“What’s key for these brands is to be nimble, to be flexible and be able to fail fast.”
As news of Barneys’s bankruptcy and subsequent sale spread, the collective mourning for a bygone retail era was tinged with at least some delight over the promised sales and steals that would clear Barneys stores of its unsold inventory before its new owner, ABG Group, closed the retailer’s doors for good. But what does that mean for the brands that supplied that inventory?
Well, some of the most powerful fashion companies, like those owned by LVMH, won’t be included in the margin-slashing liquidation sales that apply to other products sold at Barneys; their goods are protected by contracts negotiated long before the Barneys bankruptcy rumors ever erupted.
Meanwhile, emerging designers and independent labels, locked into less favorable contracts with Barneys which tipped towards the benefit of the now-dead wholesaler, are left in the lurch as the liquidation operators decide how and when to discount fashion items, many of which are still available at full price elsewhere on the market.
“This has been a wake-up call for small businesses that haven’t yet weathered a downturn,” says Susan Scafidi, director of the Fashion Law Institute, referring back to the Great Recession that challenged the retail environment a decade ago. “If we indeed have a recession on the horizon, whatever that may mean, Barneys’s [bankruptcy] may be a bellwether of things to come and may give lots of small brands a heads-up on how to think strategically and defensively going forward.”
The Barneys bankruptcy is hardly an isolated instance of failure in the current state of retail. Coresight Research found that the major factors which led to retail bankruptcies in the last two years included the saturation of the physical retail space in the United States, changing consumer trends, burgeoning e-commerce sales and rising debt among retail companies, each of which is still evident today. And according to a 2019 BDO Survey, more than half of U.S. retail executives surveyed believe bankruptcies will rise through the end of the year, as just as many are preparing for an economic downturn.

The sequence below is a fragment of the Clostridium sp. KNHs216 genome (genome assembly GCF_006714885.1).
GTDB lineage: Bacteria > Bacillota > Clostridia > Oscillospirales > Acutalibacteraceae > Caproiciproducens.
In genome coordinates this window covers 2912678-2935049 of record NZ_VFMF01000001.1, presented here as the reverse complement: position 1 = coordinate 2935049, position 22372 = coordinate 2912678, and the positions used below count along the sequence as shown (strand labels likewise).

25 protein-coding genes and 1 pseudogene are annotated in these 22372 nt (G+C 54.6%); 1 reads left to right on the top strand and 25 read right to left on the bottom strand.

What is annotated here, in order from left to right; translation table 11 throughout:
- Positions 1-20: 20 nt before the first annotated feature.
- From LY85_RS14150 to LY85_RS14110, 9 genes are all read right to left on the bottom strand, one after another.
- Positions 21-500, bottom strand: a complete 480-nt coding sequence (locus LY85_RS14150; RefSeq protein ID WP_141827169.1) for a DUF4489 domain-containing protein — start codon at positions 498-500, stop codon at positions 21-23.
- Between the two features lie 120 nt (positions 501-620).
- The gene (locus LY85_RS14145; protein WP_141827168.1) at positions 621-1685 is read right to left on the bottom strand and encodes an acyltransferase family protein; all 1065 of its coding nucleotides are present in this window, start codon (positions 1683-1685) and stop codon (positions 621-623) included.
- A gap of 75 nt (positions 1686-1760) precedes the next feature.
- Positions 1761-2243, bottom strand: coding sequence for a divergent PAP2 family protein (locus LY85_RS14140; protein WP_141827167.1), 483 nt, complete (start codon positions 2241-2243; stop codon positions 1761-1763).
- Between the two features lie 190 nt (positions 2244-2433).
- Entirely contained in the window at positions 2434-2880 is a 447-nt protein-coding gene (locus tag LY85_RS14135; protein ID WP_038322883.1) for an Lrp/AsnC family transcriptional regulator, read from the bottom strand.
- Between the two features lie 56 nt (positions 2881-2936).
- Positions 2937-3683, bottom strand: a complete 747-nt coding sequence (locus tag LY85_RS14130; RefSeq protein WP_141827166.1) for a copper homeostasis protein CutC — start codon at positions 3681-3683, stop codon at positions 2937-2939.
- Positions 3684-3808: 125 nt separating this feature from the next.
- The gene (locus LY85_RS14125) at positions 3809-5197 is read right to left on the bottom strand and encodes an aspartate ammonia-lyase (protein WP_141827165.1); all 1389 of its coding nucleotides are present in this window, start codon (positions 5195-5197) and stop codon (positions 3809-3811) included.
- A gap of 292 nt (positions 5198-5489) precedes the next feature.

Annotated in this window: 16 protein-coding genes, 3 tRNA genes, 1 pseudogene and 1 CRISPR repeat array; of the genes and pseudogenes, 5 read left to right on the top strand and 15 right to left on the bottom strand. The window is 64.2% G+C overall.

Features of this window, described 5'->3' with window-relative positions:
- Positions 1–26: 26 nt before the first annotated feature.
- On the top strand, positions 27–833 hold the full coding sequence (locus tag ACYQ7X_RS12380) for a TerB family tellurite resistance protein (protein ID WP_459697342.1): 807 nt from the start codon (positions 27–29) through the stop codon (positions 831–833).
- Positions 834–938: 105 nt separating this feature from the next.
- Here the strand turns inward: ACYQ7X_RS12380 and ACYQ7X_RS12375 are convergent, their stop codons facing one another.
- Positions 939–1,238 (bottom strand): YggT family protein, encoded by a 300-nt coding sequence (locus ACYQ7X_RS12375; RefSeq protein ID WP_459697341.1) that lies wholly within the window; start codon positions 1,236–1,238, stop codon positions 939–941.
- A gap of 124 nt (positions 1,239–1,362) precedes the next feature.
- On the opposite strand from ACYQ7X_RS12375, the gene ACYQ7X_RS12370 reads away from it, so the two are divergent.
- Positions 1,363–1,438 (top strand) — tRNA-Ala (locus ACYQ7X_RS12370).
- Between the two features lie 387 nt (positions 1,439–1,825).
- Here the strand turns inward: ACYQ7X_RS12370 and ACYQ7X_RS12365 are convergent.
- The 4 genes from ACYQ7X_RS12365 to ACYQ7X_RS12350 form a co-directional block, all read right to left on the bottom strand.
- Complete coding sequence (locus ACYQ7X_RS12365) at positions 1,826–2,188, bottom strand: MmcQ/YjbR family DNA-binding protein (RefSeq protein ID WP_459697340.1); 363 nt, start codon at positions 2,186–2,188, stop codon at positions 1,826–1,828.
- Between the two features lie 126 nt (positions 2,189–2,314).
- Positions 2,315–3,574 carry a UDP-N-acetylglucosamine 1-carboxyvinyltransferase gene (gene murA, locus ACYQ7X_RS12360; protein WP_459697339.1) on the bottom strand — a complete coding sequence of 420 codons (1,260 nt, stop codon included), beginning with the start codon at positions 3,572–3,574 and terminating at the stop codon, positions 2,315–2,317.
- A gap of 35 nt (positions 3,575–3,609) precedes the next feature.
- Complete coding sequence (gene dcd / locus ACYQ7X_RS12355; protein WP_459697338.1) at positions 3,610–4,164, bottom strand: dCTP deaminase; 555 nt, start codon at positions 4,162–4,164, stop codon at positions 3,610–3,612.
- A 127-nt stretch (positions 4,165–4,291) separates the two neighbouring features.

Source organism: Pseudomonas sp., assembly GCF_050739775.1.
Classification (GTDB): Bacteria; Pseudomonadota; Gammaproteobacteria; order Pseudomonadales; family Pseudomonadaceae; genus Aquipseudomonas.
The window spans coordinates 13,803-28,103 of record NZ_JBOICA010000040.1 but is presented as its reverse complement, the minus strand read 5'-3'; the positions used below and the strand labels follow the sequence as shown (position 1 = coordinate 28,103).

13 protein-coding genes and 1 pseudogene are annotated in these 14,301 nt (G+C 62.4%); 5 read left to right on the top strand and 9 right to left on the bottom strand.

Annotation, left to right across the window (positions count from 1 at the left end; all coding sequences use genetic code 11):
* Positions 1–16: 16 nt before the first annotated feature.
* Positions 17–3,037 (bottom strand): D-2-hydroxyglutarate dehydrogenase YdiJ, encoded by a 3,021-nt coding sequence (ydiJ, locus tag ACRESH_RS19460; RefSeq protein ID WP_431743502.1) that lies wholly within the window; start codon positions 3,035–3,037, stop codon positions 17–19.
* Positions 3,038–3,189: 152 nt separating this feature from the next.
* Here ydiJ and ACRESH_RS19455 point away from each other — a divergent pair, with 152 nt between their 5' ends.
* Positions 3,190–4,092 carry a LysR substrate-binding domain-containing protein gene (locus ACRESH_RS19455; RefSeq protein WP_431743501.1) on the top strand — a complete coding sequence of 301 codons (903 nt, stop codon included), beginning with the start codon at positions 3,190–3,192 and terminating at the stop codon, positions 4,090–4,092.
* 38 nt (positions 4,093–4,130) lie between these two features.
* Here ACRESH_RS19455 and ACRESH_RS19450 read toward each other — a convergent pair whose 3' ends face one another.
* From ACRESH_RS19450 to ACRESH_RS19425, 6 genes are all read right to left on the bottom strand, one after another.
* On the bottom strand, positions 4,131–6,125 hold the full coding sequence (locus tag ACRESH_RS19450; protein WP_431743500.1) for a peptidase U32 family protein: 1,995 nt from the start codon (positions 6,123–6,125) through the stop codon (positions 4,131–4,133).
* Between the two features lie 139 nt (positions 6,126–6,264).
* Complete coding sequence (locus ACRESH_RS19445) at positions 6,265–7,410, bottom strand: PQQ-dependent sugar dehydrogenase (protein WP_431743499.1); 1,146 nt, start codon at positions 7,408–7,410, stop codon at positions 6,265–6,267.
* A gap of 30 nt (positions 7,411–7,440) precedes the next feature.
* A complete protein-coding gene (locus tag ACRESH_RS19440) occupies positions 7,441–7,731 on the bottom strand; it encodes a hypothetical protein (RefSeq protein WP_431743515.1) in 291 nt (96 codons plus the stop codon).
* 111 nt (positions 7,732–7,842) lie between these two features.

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Given the outlook, it’s necessary that smaller brands — who may not have the parachute afforded by a cash-rich parent company — prepare for trouble in the retail market. Here are a few tips for how to protect against another disaster like the one happening at Barneys.
Diversify your retail presence
Much like an individual might do when investing, the best thing a smaller fashion brand can do to protect itself in a challenging market is to diversify its retail approach. Gone are the days in which the only way a brand could reach consumers was through a prestige physical department store based in a major city, says Charcy Evers, a New York-based retail consultant and trend analyst.
“The danger first and foremost is for any brand to get in bed with any retailer so deeply that if something happens to the retailer, it has a detrimental effect to a significant chunk of its business,” Evers says.